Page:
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The Need for Quality Improvement : Challenges and Options. Indira Narayanan, MD Consultant MCHIP. Two Golden Truths. Mere PRESENCE of skilled birth attendants does not guarantee quality newborn care
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The Need for Quality Improvement : Challenges and Options Indira Narayanan, MD Consultant MCHIP
Two Golden Truths • Mere PRESENCE of skilled birth attendants does not guarantee quality newborn care • Mere TRAINING of skilled birth attendants (even if competency based) does not guarantee quality newborn care 2
EVOLUTION OF SKILLS OF PROVIDERS IN 10 HZ(DRC) (At end of training all providers scored at least 80% ( most near 100%) when evaluated with checklists)
Providers who gained skills through interactionwith trained health workers gained similar competence
Supervision is not always in the job description of hospital staff Self learning and mentoring cultures limited Supervisors are in govt. offices - limited clinical skills, poor motivation for visits to peripheral centers – want incentives Supervision often considered long after training Peripheral centers are scattered and not sufficiently staffed Clinical competence needs support of commodities +referral system – inadequate cases necessitates more mannequins Some NB indicators are not in HMIS –therefore not collected Baseline / end-line surveys are costly Maintaining and improving quality of care through supervision: Challenges 23
Possible options to improve quality: Before training • Policies • Follow HBB guidelines for adapting • Advocate early for key indicators to be in HMIS –can serve as benchmarks for assessing quality of care /results • Drying/stimulation/warmth – regular part of ENC • Airway Clearing • Ventilation • Outcome • Plan for having key Information in delivery registers – case sheets/partographs more likely to be lost/ misplaced
Possible options to improve quality • Before Training (Cont’d) • Develop consensus on major issues with existing programs • Plan/get in place • Equipment, supplies and mannequins. Allow time for procurement in planning program activities • Resources for M & E – commence with additional columns/note books - plan use of benchmarks • During training course • Use terminologies that are widely understood in the country including peripheral health workers • Brainstorm+ develop plans for quality+ M & E • Brainstorm on how to get help for resuscitation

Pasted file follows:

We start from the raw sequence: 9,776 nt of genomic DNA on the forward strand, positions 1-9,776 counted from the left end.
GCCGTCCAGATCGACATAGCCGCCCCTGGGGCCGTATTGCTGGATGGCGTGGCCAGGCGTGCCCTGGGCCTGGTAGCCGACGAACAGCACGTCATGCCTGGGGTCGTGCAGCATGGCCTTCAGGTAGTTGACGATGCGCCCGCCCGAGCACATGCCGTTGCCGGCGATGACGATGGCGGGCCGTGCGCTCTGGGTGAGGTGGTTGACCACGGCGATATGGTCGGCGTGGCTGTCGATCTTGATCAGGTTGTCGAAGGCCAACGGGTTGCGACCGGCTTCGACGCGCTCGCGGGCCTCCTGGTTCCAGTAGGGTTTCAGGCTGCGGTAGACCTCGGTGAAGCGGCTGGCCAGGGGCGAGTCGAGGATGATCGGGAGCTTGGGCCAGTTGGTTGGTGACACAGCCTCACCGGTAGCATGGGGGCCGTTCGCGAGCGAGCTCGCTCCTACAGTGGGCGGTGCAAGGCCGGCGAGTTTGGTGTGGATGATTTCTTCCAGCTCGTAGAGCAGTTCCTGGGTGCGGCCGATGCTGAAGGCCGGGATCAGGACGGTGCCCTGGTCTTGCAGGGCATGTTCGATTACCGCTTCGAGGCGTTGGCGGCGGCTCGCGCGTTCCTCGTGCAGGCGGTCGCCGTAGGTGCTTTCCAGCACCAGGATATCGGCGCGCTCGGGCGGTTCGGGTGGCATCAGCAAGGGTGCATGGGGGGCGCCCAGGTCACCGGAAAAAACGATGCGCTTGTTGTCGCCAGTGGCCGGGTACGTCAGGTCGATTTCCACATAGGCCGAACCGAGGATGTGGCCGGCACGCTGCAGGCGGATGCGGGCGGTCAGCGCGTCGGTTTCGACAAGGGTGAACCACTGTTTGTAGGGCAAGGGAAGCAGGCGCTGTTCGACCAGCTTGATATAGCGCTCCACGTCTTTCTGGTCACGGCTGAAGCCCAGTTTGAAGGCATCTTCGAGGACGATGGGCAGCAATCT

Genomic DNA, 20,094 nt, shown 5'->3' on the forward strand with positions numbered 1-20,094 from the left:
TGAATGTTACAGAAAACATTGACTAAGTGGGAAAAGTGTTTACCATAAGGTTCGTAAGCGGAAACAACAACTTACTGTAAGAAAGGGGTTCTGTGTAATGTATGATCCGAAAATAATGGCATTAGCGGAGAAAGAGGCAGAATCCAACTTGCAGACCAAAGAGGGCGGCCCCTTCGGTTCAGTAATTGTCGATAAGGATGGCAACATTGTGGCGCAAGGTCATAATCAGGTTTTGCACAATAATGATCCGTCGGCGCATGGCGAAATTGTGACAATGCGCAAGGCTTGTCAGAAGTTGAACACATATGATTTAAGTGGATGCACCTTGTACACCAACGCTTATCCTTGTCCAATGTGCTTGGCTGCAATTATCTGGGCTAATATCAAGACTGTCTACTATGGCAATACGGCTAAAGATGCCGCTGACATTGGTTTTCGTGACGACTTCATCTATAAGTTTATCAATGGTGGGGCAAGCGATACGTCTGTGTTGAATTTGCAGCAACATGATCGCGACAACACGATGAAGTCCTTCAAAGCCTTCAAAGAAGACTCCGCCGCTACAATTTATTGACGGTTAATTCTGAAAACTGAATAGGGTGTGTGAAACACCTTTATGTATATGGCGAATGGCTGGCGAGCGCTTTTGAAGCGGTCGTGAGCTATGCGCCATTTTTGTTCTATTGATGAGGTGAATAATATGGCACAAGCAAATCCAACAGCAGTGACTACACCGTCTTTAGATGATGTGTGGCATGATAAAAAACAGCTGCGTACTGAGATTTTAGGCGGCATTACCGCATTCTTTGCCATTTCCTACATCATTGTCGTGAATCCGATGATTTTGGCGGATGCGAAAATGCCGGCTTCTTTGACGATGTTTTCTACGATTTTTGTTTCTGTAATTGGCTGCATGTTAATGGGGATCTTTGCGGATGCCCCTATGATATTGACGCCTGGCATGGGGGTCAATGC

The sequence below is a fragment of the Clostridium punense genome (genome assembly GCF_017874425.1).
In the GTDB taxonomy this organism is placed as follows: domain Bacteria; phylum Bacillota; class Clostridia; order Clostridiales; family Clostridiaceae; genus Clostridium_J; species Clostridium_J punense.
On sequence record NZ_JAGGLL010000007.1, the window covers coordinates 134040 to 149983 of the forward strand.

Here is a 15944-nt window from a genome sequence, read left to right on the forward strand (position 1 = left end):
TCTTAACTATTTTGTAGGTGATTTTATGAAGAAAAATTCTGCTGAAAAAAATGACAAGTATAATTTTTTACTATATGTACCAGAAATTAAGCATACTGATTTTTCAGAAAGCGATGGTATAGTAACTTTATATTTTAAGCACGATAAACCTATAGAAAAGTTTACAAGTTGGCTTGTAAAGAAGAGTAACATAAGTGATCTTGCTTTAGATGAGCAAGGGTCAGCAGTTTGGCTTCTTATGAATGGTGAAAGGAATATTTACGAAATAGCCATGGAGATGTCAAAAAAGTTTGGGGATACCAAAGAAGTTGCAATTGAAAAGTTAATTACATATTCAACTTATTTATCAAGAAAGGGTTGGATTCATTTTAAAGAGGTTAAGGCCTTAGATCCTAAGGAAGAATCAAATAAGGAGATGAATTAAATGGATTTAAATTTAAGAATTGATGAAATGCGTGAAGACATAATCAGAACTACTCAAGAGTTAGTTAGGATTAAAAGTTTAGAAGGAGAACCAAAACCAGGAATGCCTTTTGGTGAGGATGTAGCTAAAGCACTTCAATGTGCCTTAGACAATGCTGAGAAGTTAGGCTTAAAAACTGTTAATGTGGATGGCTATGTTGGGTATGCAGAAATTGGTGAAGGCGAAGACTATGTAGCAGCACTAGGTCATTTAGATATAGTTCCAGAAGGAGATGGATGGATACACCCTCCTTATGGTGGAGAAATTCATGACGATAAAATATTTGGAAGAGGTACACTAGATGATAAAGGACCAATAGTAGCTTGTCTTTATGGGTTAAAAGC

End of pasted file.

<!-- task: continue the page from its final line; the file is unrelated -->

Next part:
Possible options to improve quality During and after training • During training and evaluation including in OSCE 2 • Monitor method of placement of mask to get a better seal • Monitor (a) the health worker looks for appropriate chest expansion and (b) the facilitator verifies expansion • After training, while individual assessment through visits is ideal, it is time consuming and does not permit many workers to be covered, especially in peripheral centers. Additional methods of supervision include • Internalsupervision for larger centers/hospitals • Groupsupervision for health centers with few staff. • Explore innovative methods such as use for m Health for both M & E and quality of care
Late acquisition of equipment and insufficient number of cases may have resulted in decrease in competence at the first supervisory visit –improved with further support Group supervision: more workers are targeted (5 S1 compared to 12 S2 and 13 S3) – USAID/BASICS) Skills of Betioky (Madagascar) health workers on resuscitation techniques Percentage of average scores Follow-up 1 (N=5) Dec 08 Follow-up 2 (N:12) Feb 08 Follow-up 3 (N:13) Mar 08
Group supervision (modified collaborative approach): Advantages More agents are covered in a shorter time Agents help and motivate each other Fruitful exchanges on problems encountered in practice and possible solutions Opportunity for supervisors to provide suggestions for improvement to the group Easier to take decisions, define priorities, try solutions (PDSA) Useful for reviewing skills relating to cases that are infrequent such’ birth asphyxia’ or an sick newborn in health centers) Rotating sites can be useful to inspect other centers Facilitation by NGO’s helpful 24
Two Golden Rules Training alone not enough. We must consider : • Capacity building for • provision of documented good quality HBB care • Definition and documentation of the results
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